America's belief in human dignity will guide our policies. Yet rights must be more than the grudging concessions of dictators. They are secured by free dissent and the participation of the governed. In the long run, there is no justice without freedom, and there can be no human rights without human liberty.
OK, this is clearly ironic. This man just finished a campaign where there was no "free dissent" at any of his public speaking stops, and there were all sorts of stories before the inauguration about the banning of signs and demonstrations near the festivities. I'm not sure that Bush has seen "free dissent" in four years. I'm supposed to believe he wants it?
Some I know have questioned the global appeal of liberty, though this time in history -- four decades defined by the swiftest advance of freedom ever seen -- is an odd time for doubt.
Well, I don't doubt that liberty isn't appealing, I just worry that some people, once "liberated" will choose to reject the ideals and values that we find in liberty (which, if I'm not mistaken, Bush said was OK a half a dozen paragraphs before). And if they do that, will we allow it? And, by the way, liberty may have advanced swiftly in the past four decade, but (historically) liberty has retreated as well. Spain got back a dictator after democracy (Franco), as did France (Napoleon), Russia (Lenin), China (Mao), and others. The fact that there are more people free today doesn't mean that they can't stop being free later (see: Putin, Vladimir)
Americans, of all people, should never be surprised by the power of our ideals. Eventually the call of freedom comes to every mind and every soul. We do not accept the existence of permanent tyranny because we do not accept the possibility of permanent slavery. Liberty will come to those who love it.
Today, America speaks anew to the peoples of the world. All who live in tyranny and hopelessness can know the United States will not ignore your oppression or excuse your oppressors. When you stand for your liberty, we will stand with you.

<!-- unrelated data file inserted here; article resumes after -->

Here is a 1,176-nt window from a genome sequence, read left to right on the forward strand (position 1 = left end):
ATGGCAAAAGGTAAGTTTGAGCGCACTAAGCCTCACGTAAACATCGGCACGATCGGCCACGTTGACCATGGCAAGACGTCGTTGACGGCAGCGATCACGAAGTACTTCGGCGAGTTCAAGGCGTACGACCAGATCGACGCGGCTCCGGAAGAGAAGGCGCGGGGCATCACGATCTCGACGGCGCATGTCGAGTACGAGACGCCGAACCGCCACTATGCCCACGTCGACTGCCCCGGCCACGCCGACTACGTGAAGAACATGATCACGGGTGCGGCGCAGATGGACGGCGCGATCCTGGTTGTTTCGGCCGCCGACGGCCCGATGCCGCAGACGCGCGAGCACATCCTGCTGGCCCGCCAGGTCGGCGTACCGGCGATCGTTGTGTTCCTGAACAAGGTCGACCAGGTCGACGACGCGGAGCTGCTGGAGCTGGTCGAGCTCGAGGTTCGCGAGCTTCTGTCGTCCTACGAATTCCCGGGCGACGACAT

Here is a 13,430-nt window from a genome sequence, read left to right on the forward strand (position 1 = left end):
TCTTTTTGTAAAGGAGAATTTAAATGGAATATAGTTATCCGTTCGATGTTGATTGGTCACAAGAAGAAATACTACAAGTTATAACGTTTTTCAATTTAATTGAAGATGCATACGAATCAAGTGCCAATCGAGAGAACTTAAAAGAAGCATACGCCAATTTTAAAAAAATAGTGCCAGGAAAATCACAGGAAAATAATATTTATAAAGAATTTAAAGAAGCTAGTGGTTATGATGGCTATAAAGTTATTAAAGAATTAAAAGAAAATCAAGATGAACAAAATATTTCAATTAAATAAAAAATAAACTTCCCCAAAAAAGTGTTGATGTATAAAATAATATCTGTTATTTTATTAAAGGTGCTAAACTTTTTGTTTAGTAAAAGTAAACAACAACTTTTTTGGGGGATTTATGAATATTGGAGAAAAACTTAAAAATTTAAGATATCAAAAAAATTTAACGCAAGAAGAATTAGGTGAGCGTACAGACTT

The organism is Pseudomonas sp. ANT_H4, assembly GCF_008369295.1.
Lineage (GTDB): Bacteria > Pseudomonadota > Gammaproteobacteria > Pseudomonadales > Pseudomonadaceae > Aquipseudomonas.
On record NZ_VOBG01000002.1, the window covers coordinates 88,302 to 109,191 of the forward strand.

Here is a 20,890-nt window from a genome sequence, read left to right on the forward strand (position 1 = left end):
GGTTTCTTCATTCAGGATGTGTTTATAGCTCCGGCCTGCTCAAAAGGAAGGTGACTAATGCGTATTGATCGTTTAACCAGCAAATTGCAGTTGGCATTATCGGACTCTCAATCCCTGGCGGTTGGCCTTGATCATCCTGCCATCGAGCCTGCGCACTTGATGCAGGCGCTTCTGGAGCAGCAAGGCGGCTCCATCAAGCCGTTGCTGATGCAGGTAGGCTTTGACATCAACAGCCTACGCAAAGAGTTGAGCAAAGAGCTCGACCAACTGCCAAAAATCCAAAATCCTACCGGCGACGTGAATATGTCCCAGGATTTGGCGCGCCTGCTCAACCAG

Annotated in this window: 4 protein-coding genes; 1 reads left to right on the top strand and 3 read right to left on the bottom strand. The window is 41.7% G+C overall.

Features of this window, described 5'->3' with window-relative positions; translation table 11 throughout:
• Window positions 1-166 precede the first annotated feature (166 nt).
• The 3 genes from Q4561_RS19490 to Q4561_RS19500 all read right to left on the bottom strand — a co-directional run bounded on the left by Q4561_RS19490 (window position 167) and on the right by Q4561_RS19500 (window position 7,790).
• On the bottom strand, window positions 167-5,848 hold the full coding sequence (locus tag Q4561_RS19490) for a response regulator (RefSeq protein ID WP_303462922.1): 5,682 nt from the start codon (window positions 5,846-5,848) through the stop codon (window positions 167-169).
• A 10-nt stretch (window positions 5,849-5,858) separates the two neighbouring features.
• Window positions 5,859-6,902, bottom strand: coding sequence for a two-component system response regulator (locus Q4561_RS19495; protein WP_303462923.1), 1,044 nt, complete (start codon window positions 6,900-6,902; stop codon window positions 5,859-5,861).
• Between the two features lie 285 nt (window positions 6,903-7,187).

Democratic reformers facing repression, prison or exile can know: America sees you for who you are: the future leaders of your free country. The rulers of outlaw regimes can know that we still believe as Abraham Lincoln did, "Those who deny freedom to others deserve it not for themselves, and, under the rule of a just God, cannot long retain it."
Again, very moral and "good". I can't complain about that. But are we really going to start helping Chinese pro-democracy dissidents? How? Arms? Money? US Passports (if they are US citizens, China couldn't arrest and jail them as easily)? Bluntly, are we willing to destabilize relatively stable and helpful relationships with powerful and important states (China, Russia, Pakistan, etc.) in the name of trying to make them free?The leaders of governments with long habits of control need to know to serve your people, you must learn to trust them. Start on this journey of progress and justice, and America will walk at your side.And all the allies of the United States can know we honor your friendship, we rely on your counsel and we depend on your help. Division among free nations is a primary goal of freedom's enemies. The concerted effort of free nations to promote democracy is a prelude to our enemies defeat.
See, I know this is a crock. We may honor the friendship of our allies, but we certainly haven't relied on their counsel. In fact, we've annoyed more of our democratic (European) friends than our dictatorial (Middle Eastern) friends. So to tell other democratic states that we like their advice (which they know is a lie), and then to turn around and admonish them that they shouldn't foment "divisions" among free states (when Bush, just a half a dozen paragraphs ago, was in favor of free dissent) is about the height of hypocricy. And makes the high moral tone of this whole address somewhat suspect.Today, I also speak anew to my fellow citizens. From all of you, I have asked patience in the hard task of securing America, which you have granted in good measure. Our country has accepted obligations that are difficult to fulfill and would be dishonorable to abandon. Yet, because we have acted in the great liberating tradition of this nation, tens of millions have achieved their freedom. And as hope kindles hope, millions more will find it. By our efforts, we have lit a fire as well as a fire in the minds of men. It warms those who feel its power; it burns those who fight its progress. And one day this untamed fire of freedom will reach the darkest corners of our world.